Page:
State audit: FMPA staff extremely well paid
The Florida Municipal Power Agency, which has Vero Beach locked into contracts for high-priced electricity which seem both unbreakable and to have no end, last year paid its 73 full and part-time employees an average of $131,506 per person in salaries and benefits, according to findings of the Florida State Auditor General.
The FMPA expenditure of $7.2 million for salaries and $2.4 million for benefits to staff an agency that provides electricity to a county where the average annual wage is $37,075 was only one of many outrages detailed in a 30-page document released by the Auditor General last week.
The audit, funded by the Florida Legislature, revealed a history of lavish spending, risky investments and immense debt – all funded by ratepayers of small and mid-sized municipalities like Vero Beach.
Even those county residents fortunate enough to have Florida Power and Light service at their homes or businesses instead of Vero electric still help fund the luxury travel, the golden parachutes and the bad fuel hedges of the FMPA.
That’s because most Indian River County buildings and many schools pay high Vero electric rates, a good chunk of which is wired to the FMPA each month.
The audit repeatedly points out that the FMPA’s high-risk investment and hedging boondoggles are “not consistent with industry practices” and that, with regard to expenses, “FMPA records did not always evidence the public purpose served for purchases of goods and services.”
It’s unlikely that, no matter how poorly the FMPA was managed, its governing board would fire the CEO even if Nick Guarriello was found to be guilty of some egregious behavior.
According to Finding No. 7 in the report, “The Chief Executive Officer’s employment contract provides for severance pay and postretirement benefits for life if he is terminated for cause.”
Councilwoman Pilar Turner meted out a steady drumbeat of pointed questions and harsh criticisms on the FMPA and its budget practices during the three years she served as Vero’s representative on its board, but Turner’s colleagues deemed that she didn’t play well with others, so they appointed newcomer Councilman Randy Old to take her seat.
Old, who has had a long career running and merging international corporations, said at the last City Council meeting that he was having a great deal of trouble understanding the FMPA’s complex finances, and that he would need to ask them to train him on how to read and understand the documents.
Who might Old ask for help? Perhaps he might seek guidance from Florida Municipal Electric Association Executive Director Barry Moline, the FMPA’s foremost front man and propaganda-meister.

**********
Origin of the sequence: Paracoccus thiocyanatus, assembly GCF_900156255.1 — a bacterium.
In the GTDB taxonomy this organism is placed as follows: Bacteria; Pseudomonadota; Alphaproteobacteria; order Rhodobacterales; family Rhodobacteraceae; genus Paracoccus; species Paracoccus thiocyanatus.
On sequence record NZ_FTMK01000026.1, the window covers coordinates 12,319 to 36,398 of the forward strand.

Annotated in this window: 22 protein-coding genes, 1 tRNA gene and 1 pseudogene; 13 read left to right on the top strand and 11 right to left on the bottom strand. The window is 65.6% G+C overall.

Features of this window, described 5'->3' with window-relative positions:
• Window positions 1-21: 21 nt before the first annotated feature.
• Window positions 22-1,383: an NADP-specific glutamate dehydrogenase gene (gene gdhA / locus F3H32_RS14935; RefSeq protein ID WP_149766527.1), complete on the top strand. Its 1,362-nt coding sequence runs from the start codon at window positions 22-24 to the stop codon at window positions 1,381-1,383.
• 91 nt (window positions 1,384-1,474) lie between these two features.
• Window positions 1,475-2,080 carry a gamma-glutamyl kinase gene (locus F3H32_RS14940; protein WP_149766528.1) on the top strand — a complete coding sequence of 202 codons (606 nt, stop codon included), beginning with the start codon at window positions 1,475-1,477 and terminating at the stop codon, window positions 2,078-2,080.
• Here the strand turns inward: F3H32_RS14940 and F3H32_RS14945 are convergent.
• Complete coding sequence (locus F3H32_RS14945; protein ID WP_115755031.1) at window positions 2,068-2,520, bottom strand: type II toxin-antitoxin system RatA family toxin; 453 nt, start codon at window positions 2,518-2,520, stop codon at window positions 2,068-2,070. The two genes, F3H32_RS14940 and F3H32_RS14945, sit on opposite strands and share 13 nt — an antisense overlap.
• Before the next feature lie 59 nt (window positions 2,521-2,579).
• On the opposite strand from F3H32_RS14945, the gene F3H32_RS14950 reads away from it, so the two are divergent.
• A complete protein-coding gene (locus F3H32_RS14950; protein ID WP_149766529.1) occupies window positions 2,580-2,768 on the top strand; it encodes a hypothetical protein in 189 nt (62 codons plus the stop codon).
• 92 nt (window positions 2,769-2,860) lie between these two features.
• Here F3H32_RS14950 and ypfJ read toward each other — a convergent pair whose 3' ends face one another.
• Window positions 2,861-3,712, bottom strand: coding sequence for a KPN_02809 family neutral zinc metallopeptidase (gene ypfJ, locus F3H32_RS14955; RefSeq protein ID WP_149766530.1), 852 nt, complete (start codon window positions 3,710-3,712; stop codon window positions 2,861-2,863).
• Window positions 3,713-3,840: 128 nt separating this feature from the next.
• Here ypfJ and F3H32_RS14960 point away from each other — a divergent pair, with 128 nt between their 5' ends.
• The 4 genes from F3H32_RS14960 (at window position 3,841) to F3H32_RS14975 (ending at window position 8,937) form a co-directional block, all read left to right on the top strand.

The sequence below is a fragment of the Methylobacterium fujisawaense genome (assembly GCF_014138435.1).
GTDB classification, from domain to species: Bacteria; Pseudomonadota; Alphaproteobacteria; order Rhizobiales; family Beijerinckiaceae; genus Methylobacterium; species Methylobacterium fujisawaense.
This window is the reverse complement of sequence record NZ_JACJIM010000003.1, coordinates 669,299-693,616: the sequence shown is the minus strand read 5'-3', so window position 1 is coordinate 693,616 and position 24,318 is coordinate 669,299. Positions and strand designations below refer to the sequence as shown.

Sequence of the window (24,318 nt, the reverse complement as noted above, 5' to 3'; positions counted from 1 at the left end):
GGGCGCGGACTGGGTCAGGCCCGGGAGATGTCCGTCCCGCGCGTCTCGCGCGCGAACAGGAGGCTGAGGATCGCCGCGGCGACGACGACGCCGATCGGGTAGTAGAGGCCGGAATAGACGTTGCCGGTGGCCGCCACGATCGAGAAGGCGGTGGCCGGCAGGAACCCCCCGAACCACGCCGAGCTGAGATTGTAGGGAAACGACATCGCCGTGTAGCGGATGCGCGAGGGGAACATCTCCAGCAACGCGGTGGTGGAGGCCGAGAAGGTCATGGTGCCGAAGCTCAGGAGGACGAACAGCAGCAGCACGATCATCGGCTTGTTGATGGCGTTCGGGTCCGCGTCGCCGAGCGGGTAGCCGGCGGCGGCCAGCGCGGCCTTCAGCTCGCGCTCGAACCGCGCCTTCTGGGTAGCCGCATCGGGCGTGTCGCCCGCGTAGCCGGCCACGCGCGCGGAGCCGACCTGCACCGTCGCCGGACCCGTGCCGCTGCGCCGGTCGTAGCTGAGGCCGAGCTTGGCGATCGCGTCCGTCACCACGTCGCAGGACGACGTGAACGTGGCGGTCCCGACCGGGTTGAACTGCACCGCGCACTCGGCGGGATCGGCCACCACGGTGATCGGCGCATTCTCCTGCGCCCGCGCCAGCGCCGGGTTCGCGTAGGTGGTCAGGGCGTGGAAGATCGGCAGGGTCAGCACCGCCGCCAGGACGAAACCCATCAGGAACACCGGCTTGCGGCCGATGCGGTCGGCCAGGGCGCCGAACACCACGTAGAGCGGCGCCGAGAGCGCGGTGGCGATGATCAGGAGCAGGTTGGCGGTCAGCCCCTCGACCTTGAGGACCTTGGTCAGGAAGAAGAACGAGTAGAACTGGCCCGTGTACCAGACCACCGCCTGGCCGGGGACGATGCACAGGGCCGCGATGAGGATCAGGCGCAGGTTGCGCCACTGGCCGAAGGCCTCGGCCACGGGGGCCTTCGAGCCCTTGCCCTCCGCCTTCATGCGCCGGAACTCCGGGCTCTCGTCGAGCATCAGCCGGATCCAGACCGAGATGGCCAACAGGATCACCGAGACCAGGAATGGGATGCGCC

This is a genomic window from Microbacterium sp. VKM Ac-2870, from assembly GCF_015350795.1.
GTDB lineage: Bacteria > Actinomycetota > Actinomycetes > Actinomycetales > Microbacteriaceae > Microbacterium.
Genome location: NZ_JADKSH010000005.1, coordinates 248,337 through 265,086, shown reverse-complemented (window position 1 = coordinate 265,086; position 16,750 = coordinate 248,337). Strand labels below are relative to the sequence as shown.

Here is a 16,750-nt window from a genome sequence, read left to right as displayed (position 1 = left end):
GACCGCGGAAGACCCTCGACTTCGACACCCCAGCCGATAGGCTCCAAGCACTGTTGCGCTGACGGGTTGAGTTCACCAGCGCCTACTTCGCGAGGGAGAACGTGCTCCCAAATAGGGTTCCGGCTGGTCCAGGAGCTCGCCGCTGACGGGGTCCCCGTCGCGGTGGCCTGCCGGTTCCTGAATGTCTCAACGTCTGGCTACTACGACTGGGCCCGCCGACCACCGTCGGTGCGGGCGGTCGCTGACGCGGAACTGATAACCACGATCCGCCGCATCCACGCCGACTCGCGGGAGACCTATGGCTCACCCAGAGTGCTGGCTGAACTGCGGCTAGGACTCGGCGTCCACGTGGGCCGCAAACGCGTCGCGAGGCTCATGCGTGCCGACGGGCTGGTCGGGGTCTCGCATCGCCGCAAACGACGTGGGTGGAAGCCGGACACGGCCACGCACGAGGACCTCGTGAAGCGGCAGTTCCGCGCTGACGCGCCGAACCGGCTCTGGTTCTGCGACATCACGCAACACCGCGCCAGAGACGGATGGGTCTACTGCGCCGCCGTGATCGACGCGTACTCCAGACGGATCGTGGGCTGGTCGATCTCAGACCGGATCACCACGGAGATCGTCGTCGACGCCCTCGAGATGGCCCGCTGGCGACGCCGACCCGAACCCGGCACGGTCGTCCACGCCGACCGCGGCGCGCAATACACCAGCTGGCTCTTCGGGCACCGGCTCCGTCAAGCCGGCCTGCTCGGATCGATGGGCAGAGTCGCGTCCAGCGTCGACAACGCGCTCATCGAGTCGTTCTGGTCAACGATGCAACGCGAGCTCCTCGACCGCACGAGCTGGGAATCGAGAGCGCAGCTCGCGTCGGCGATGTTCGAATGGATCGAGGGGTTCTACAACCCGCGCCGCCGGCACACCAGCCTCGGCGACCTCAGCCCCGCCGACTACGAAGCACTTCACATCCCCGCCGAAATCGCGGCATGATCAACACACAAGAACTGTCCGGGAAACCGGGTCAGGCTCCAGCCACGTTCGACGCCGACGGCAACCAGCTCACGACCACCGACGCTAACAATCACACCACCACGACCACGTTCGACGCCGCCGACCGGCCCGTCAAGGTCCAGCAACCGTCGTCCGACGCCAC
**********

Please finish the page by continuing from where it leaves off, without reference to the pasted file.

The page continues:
While Vero Beach has been fighting these past few years to get out of the electric utility business, Moline has been the chief villain in the saga as head of the trade organization tasked with promoting government-owned utilities by lobbying and, at times, by guerilla politics.
Vero for decades belonged to the FMEA, but Moline’s militant anti-sale stance caused the council in 2011 to cancel its membership, saving ratepayers the $35,000 annual dues. So imagine the surprise in the Council chambers last week when newbie Councilman Old asked his colleagues to re-up with the FMEA.
No one moved forward with Old’s suggestion. Mayor Dick Winger’s only response was, “Alright, I’ll entertain a motion to adjourn.”
The FMPA Audit was set to be one topic at a special call meeting of the Vero Beach City Council on Thursday, as well as a special call meeting of the Indian River Board of County Commissioners on Wednesday afternoon.
In advance of the meeting, Mayor Winger echoed frustrations with the FMPA finances, characterizing the co-op as "highly leveraged."
As the audit report notes, the FMPA has very little equity in its capital assets because it keeps floating bonds and refinancing debt and taking cash out to finance the out-of-control expenses.
Brian Barefoot, mayor of the Town of Indian River Shores which is suing the city of Vero Beach for mismanagement of its electric utility, said that the audit findings go “to the heart of our dispute with the City.
“By abdicating its utility responsibilities to an unelected, unregulated agency like the FMPA, the City has exposed its customers to imprudent business practices that have resulted in unreasonable rates and unnecessary long-term risk.
“In light of these findings, it is our hope that the City will take the sale of its utility to FPL off of the ‘back burner’ and work with FMPA to find a solution that will allow that sale to move forward,” Barefoot said. “We remain committed to achieving long-term rate relief for our residents.”